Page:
"I have an aversion to not being let in the door." Those are the words of promoter Dmitriy Salita, the former title challenger (against Amir Khan) and amateur standout who won the U.S. Golden Gloves tournament. While he was still an active fighter, Salita started his own company and promoted himself on his own shows. In a few short years, many notable fighters approached him about appearing on his cards or signing with him. Salita saw boxing promotion as his future and knew that with his experience in the sport, connections with fighters, and desire to succeed, that he could thrive.
In 2016 Salita faced a crisis that happens to many young promoters: sharks in the water. Salita had fast-rising heavyweight prospect Jarrell "Big Baby" Miller under contract. Offers came in for Salita to co-promote Miller with bigger companies: he wasn't interested. And when that didn't work, they tried to poach him. Salita didn't take well to being bullied.
"I’m an immigrant," Salita said. "When I came to the United States, my parents could only afford Payless shoes. All the kids used to make fun of me. So, I had to defend myself. With Miller, when people wanted to push on me, when they wanted to bully me, I stood my ground and I defended my fighters and my business...I hired the best lawyers that money could buy, and I kicked ass."
But an interesting thing happened after that incident. Salita believed that he started to garner a lot of respect from his fellow promoters. They saw that he was willing to stand up for himself. And while Salita wants to win and grow his business, he doesn't believe in boxing as a zero-sum game. He wants to work with others, when it makes sense. He does have co-promotional deals for a couple of his fighters with DiBella Entertainment. He has frequently had his fighters appear on Matchroom Boxing cards. When he has been the lead promoter on ShoBox cards, he has invited other promoters to fill slots on the broadcast.
|Salita (right) with Claressa Shields|
Photo courtesy of Salita Promotions
Salita's story takes him from Ukraine, in what was then part of the Soviet Union, to the tough Brooklyn fight scene of the '90s (his trained at the Starrett City Boxing Club, which included notables such as Zab Judah, Danny Jacobs, Shannon Briggs and Luis Collazo, among many others), to now Detroit, where he is working to revive boxing in what was once one of the sport's glamour cities. All throughout his travels, he has made connections that have led to him amassing an impressive stable of fighters, especially when considering he has yet to have a secure network deal.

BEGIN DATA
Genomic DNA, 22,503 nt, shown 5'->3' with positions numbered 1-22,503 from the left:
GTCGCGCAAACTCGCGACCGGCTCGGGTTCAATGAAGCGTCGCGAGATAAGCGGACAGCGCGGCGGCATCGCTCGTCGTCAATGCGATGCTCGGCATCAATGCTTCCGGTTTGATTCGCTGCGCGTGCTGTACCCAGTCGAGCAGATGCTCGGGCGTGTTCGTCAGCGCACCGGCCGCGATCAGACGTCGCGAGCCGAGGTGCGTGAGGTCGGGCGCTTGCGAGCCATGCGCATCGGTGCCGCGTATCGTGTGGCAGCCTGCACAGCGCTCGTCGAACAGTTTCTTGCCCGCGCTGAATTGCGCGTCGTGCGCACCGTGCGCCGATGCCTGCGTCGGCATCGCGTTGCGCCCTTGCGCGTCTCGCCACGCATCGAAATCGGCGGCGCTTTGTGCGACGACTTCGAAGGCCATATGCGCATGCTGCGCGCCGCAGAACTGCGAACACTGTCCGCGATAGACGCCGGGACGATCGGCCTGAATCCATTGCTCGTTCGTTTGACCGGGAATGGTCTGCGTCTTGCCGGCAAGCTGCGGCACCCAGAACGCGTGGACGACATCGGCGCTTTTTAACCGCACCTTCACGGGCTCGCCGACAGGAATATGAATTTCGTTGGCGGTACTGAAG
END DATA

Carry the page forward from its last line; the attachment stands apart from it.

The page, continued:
His highest profile fighter is Claressa Shields. Salita saw her potential as an attraction before others in the industry did. He had her headlining a show at the MGM Grand in Detroit in just her second professional fight. The place sold out, and it was the venue's first ever boxing card. Salita was able to get Shields a headlining slot for ShoBox, becoming the first woman to headline a card in the franchise's history. Shields' fight earlier this year against Maricela Cornejo sold over 11,000 tickets.
Salita Promotions has numerous ascendent fighters, from those approaching the championship level, such as Shohjahon Ergashev, who is scheduled to fight Subriel Matias for a world title later this year, and undefeated super middleweight Vladimir Shishkin, to undefeated middleweight prospect and decorated amateur Joseph Hicks. He also has heavyweight contenders Otto Wallin and Jermaine Franklin.
Salita prides himself on his eye for talent. As a fighter, he originally signed with Top Rank. He had the opportunity to learn from Bruce Trampler and Sean Gibbons as to how to evaluate styles and when to sign or pass on a young talent. Salita was a sponge and always asked questions about the sport.
One key he believes in is the family situation of a young fighter. Does the fighter have stability? Has he or she been able to overcome adversity in life? What is the fighter's support system?